Armstrong noted that “the singing of that hymn brought wonderful comfort and strength to us as we were there in that prison.” It had an effect on the sergeant and other non-commissioned officers who gathered in the corridor and didn’t know what to do. They became very subdued, and, Armstrong reports, “We finished that hymn in an atmosphere of absolute quiet.”
While much of the horrors of that time fell away over the years, that moment remained. Even forty years on he could state with clarity, “There was something in the hymn itself as well as the spirit in which it was sung which affected those brutal men, for brutal they were to the extreme, and although we did experience considerable persecution subsequently, I felt that these men had far more respect for us after they had heard our singing.”
The men were not allowed Bibles – they were confiscated on entering the prison. However, one of them managed to secrete a copy of the gospel of John, which they then divided up between them and hid in their caps.
A chaplain from a neighbouring army camp was passing the prison one day and heard shrieks from the cells. He entered the prison and asked to see the Adventists. He knew they were there – but his request was refused – and moreover, he wasn’t allowed inside the prison again even though he had held a service there once a week. It may possibly be him that raised the alarm with higher authorities back in Britain. By Christmas they were back in Britain. Their detention in Military Prison #3 lasted not much more than a month. Much longer and they might not have survived. They were released from the Army and sent to Knutsford Work Centre. By July all 14 were released to civilian life.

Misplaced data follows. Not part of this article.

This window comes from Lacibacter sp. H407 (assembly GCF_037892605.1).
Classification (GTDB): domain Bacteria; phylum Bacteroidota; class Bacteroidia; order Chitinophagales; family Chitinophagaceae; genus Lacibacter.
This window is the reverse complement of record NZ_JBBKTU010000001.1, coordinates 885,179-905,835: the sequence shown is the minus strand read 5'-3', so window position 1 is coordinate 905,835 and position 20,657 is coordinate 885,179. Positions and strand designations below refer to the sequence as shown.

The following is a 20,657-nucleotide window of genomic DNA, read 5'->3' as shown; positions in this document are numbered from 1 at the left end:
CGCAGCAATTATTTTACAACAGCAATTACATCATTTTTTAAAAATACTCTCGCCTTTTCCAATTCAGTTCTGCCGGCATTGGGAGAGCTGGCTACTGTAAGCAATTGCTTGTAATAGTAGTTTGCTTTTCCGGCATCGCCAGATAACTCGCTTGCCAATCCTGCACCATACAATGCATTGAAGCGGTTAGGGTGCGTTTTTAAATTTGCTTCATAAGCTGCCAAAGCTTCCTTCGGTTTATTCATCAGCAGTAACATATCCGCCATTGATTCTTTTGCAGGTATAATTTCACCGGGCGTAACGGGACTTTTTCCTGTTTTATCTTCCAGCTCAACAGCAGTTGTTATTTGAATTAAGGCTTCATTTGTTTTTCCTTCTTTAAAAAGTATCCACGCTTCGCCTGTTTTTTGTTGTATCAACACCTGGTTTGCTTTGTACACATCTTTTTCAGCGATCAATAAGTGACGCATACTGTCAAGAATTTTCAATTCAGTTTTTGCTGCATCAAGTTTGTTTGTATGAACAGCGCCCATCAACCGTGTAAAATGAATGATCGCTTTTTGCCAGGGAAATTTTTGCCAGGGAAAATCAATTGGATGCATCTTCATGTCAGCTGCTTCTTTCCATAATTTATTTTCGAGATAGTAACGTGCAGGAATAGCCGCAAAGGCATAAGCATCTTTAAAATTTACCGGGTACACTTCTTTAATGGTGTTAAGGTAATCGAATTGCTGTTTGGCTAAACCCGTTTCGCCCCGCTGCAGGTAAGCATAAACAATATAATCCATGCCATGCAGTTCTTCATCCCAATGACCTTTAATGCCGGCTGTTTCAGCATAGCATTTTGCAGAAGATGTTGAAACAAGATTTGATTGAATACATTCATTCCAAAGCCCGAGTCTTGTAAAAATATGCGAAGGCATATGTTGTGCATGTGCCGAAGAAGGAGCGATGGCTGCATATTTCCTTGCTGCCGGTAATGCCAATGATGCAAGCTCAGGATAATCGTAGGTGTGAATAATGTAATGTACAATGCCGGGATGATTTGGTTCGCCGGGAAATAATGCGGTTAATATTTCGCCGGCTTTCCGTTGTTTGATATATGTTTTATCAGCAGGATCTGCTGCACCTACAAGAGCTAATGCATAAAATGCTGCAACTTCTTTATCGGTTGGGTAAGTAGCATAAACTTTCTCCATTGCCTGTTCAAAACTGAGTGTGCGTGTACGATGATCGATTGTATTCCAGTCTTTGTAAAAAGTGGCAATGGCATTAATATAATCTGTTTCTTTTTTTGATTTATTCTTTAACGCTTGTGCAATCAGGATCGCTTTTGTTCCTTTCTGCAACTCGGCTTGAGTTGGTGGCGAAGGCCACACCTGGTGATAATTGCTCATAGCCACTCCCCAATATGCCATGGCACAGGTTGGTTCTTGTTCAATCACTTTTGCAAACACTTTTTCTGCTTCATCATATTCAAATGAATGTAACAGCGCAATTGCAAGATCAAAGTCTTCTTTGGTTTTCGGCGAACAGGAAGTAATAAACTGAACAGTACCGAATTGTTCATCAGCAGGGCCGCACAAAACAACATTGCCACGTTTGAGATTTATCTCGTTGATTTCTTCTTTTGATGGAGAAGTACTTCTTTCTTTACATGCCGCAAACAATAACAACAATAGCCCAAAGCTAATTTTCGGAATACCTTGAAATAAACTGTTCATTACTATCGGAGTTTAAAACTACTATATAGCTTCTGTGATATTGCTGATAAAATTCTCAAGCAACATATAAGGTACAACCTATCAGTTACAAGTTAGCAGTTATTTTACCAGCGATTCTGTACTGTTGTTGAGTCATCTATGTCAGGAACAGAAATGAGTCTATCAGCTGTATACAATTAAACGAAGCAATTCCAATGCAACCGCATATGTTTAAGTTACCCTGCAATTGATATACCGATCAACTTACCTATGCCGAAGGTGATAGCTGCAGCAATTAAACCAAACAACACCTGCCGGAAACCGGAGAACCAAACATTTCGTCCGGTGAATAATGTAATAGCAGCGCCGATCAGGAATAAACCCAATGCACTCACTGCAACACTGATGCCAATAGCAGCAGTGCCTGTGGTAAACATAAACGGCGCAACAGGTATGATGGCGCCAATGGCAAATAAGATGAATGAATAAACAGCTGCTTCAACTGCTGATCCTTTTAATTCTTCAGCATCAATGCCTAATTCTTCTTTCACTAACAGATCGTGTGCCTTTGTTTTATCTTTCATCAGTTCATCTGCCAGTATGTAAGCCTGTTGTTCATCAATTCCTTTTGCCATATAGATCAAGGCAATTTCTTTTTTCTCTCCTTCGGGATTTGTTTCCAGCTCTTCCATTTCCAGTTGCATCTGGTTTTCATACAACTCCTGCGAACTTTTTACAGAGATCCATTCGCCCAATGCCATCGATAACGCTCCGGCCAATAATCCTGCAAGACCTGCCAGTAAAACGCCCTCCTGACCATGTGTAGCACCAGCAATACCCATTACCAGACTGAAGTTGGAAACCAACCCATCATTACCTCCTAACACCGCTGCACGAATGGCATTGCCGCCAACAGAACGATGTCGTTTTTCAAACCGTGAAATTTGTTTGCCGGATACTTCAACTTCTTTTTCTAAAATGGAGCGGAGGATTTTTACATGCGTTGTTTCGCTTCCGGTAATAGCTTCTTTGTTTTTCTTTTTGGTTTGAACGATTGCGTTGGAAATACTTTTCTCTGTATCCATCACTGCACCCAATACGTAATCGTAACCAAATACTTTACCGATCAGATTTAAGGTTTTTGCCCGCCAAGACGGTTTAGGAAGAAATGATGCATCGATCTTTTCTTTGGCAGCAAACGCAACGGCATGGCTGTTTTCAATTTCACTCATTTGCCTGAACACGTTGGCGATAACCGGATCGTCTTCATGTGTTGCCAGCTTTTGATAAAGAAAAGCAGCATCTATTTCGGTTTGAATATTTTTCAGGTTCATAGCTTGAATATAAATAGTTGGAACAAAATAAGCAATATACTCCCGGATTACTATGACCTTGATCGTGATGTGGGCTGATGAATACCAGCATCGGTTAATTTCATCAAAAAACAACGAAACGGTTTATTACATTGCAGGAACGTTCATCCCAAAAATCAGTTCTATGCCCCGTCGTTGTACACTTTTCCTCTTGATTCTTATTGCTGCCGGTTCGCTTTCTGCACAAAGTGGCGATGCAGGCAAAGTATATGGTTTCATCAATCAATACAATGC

These were men of courage. Many of them went on to lead the Adventist Church both in Britain and overseas following the end of the war. H W Lowe, who became president of the Adventist church during the lead up to WWII. In 1937 he was invited to the legal department of the war office. A new Military Service act was in preparation. In an hour long meeting the government lawyer stated that he did not want the mistakes of WWI to be repeated.